"Forest bathing": trail run in New Jersey
In the category of things that should be kind of obvious but that seem to require a name or even a "movement" to remind us, one comes across the occasional article exhorting us to turn off the electronics and tune in to nature (or in a different twist, to "listen to one's body").
"Forest bathing" is a translation of the Japanese term shinrin-yoku. The idea is to spend time in nature without specific goals (such as miles, time, pace, elevation, effort, etc.), and instead to take in the natural environment with all our senses. It is not really about running through nature (rather, it is more of a desultory stroll), but I think of this concept when I manage to get in a little trail running on the few occasions I am out of urban settings, as I did this weekend in New Jersey.
For the research project, I am interested in examining the different ways runners might think about the given environments through which they pass, and deconstructing some of the dichotomies between seemingly "unnatural" environments such as cities and "natural" ones (and perhaps even between the activities of running and walking). Thinking about how and why we have created these contrasts—and more generally between what might be called instrumentalist and quantifiable activities on the one hand, and naturalist or realist ones on the other—is partly what this project is about.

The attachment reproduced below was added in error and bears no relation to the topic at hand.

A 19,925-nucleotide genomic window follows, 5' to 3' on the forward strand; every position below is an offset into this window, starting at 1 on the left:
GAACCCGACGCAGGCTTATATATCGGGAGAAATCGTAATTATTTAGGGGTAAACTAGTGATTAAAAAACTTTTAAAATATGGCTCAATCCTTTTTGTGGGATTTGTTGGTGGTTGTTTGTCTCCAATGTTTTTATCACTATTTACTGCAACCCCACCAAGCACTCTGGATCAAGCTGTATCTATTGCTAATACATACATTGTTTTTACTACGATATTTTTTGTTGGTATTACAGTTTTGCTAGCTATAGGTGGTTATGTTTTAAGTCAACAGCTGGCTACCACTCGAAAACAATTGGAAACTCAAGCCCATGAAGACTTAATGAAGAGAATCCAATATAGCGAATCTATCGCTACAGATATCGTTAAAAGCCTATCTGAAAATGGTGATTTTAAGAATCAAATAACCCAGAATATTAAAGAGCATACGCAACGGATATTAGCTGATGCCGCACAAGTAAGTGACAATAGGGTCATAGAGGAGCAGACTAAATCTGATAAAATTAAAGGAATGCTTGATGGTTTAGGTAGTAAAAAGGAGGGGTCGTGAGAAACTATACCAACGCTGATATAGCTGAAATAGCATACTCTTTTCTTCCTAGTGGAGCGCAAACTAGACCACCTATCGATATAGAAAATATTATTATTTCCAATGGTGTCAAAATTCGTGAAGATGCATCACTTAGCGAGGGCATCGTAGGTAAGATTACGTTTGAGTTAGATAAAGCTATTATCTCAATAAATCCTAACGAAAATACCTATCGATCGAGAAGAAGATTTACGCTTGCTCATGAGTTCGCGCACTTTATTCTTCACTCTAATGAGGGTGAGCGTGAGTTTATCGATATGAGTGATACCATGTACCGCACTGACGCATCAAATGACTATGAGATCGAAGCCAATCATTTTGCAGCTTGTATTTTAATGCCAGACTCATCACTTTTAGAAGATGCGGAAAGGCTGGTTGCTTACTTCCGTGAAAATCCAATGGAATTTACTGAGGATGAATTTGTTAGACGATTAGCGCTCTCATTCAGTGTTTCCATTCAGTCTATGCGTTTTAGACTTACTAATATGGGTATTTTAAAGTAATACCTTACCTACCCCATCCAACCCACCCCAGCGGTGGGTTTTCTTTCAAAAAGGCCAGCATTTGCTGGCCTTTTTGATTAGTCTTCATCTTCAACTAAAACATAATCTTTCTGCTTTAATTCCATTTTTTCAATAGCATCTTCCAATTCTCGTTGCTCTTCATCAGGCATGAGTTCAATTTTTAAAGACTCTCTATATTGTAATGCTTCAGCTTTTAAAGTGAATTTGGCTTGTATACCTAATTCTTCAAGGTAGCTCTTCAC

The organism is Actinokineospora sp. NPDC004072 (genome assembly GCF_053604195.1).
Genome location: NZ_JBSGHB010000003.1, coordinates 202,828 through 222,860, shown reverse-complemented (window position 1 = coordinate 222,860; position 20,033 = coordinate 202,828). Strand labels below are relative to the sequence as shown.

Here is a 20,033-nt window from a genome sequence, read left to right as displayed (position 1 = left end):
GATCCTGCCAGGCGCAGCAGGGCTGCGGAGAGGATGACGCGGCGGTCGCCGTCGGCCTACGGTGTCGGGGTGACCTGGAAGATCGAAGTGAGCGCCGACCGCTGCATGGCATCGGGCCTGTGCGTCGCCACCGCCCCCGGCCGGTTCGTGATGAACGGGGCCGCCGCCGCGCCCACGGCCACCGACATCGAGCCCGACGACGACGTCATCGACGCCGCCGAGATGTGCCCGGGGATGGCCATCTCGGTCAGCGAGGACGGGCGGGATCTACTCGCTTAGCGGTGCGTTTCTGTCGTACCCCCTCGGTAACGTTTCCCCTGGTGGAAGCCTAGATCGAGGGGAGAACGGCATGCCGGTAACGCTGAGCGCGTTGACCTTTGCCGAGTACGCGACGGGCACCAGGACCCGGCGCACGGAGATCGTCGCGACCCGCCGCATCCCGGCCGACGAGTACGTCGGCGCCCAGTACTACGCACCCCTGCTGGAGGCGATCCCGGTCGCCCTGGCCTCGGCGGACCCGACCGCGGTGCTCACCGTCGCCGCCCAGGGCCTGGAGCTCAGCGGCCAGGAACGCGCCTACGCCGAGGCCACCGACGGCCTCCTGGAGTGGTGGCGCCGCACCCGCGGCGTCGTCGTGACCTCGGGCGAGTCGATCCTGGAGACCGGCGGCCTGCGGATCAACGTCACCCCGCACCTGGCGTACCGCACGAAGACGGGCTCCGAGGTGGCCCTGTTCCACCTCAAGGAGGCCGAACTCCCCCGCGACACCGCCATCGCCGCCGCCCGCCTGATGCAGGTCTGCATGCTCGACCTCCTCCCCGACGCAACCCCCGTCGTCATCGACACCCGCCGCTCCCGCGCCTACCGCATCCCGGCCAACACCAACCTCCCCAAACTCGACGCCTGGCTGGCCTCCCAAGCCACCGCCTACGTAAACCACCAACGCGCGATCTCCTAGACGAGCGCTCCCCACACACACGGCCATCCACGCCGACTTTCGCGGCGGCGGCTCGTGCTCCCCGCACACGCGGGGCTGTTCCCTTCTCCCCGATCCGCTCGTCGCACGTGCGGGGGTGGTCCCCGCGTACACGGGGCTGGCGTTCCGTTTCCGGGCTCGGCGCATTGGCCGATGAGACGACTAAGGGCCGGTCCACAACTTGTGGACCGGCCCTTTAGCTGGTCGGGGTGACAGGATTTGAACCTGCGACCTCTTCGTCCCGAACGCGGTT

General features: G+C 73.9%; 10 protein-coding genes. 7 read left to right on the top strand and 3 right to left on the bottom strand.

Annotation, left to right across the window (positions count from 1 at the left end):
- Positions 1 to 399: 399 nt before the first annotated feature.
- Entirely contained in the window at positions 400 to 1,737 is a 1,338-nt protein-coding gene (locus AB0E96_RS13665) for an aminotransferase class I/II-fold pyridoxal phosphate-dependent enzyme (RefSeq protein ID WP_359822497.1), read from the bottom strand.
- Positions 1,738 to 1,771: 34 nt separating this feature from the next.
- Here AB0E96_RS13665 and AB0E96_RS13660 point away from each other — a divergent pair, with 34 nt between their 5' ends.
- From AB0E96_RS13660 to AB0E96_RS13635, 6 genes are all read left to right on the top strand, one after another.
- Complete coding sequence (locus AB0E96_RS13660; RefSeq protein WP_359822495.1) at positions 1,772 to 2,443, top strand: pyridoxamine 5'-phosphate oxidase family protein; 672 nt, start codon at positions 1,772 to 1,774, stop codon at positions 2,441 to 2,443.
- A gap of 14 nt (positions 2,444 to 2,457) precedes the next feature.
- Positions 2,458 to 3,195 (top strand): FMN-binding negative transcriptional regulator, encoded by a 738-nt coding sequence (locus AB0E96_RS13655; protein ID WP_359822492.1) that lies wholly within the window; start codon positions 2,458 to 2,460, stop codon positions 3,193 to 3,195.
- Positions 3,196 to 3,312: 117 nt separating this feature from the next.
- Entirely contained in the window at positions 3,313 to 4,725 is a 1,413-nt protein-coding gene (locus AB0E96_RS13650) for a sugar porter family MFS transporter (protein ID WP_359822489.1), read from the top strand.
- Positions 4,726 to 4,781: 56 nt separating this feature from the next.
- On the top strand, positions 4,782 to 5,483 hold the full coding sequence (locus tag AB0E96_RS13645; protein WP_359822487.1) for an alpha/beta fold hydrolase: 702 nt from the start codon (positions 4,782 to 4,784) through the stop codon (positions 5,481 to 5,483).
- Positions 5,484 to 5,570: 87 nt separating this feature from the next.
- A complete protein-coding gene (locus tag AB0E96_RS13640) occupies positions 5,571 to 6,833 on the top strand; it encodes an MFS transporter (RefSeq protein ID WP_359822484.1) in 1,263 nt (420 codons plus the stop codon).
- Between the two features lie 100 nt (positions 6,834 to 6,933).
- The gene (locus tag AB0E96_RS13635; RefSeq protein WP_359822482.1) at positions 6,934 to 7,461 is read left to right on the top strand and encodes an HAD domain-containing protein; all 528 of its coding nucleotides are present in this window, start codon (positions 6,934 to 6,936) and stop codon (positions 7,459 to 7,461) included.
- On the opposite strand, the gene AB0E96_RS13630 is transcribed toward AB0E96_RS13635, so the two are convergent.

(There are other things to consider here too; for example, I write about "birdsong" as a generic phenomenon, but what we hear in this clip is of course specific birds found in a particular part of the world during certain times of the day/year. In this way the category "birdsong" stands in for "nature" in opposition to the presumably unnatural or "noisy" sounds of the city, and these dichotomisations need to be picked apart a bit more.)